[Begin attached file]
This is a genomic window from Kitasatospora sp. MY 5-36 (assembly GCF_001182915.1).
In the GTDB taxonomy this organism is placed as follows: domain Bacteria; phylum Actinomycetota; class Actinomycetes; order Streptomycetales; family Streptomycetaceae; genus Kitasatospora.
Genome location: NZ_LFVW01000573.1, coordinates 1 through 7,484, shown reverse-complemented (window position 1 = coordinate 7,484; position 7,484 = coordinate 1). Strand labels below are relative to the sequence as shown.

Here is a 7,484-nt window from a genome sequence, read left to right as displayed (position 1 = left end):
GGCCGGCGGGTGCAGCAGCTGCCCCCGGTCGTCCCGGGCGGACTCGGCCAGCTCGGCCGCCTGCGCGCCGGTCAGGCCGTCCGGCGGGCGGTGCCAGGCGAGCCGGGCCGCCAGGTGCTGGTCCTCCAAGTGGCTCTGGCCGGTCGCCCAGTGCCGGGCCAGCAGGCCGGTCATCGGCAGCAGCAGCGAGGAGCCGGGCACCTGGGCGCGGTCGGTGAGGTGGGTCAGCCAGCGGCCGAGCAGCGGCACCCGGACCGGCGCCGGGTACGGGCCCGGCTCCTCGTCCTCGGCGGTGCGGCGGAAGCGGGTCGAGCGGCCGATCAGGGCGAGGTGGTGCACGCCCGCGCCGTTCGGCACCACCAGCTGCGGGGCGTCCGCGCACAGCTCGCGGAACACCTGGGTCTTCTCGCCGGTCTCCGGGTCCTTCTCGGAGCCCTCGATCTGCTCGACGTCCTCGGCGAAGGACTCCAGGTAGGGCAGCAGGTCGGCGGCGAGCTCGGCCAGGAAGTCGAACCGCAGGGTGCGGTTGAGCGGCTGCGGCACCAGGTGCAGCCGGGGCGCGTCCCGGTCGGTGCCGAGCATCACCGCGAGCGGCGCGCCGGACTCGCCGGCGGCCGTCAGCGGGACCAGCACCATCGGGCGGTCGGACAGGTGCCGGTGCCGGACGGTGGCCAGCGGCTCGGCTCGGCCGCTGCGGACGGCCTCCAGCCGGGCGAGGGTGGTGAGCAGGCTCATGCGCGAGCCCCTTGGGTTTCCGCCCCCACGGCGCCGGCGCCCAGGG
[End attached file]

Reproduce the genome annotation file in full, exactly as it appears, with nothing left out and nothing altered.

This is a genomic window from Kitasatospora sp. MY 5-36 (assembly GCF_001182915.1).
In the GTDB taxonomy this organism is placed as follows: domain Bacteria; phylum Actinomycetota; class Actinomycetes; order Streptomycetales; family Streptomycetaceae; genus Kitasatospora.
Genome location: NZ_LFVW01000573.1, coordinates 1 through 7,484, shown reverse-complemented (window position 1 = coordinate 7,484; position 7,484 = coordinate 1). Strand labels below are relative to the sequence as shown.

Here is a 7,484-nt window from a genome sequence, read left to right as displayed (position 1 = left end):
GGCCGGCGGGTGCAGCAGCTGCCCCCGGTCGTCCCGGGCGGACTCGGCCAGCTCGGCCGCCTGCGCGCCGGTCAGGCCGTCCGGCGGGCGGTGCCAGGCGAGCCGGGCCGCCAGGTGCTGGTCCTCCAAGTGGCTCTGGCCGGTCGCCCAGTGCCGGGCCAGCAGGCCGGTCATCGGCAGCAGCAGCGAGGAGCCGGGCACCTGGGCGCGGTCGGTGAGGTGGGTCAGCCAGCGGCCGAGCAGCGGCACCCGGACCGGCGCCGGGTACGGGCCCGGCTCCTCGTCCTCGGCGGTGCGGCGGAAGCGGGTCGAGCGGCCGATCAGGGCGAGGTGGTGCACGCCCGCGCCGTTCGGCACCACCAGCTGCGGGGCGTCCGCGCACAGCTCGCGGAACACCTGGGTCTTCTCGCCGGTCTCCGGGTCCTTCTCGGAGCCCTCGATCTGCTCGACGTCCTCGGCGAAGGACTCCAGGTAGGGCAGCAGGTCGGCGGCGAGCTCGGCCAGGAAGTCGAACCGCAGGGTGCGGTTGAGCGGCTGCGGCACCAGGTGCAGCCGGGGCGCGTCCCGGTCGGTGCCGAGCATCACCGCGAGCGGCGCGCCGGACTCGCCGGCGGCCGTCAGCGGGACCAGCACCATCGGGCGGTCGGACAGGTGCCGGTGCCGGACGGTGGCCAGCGGCTCGGCTCGGCCGCTGCGGACGGCCTCCAGCCGGGCGAGGGTGGTGAGCAGGCTCATGCGCGAGCCCCTTGGGTTTCCGCCCCCACGGCGCCGGCGCCCAGGG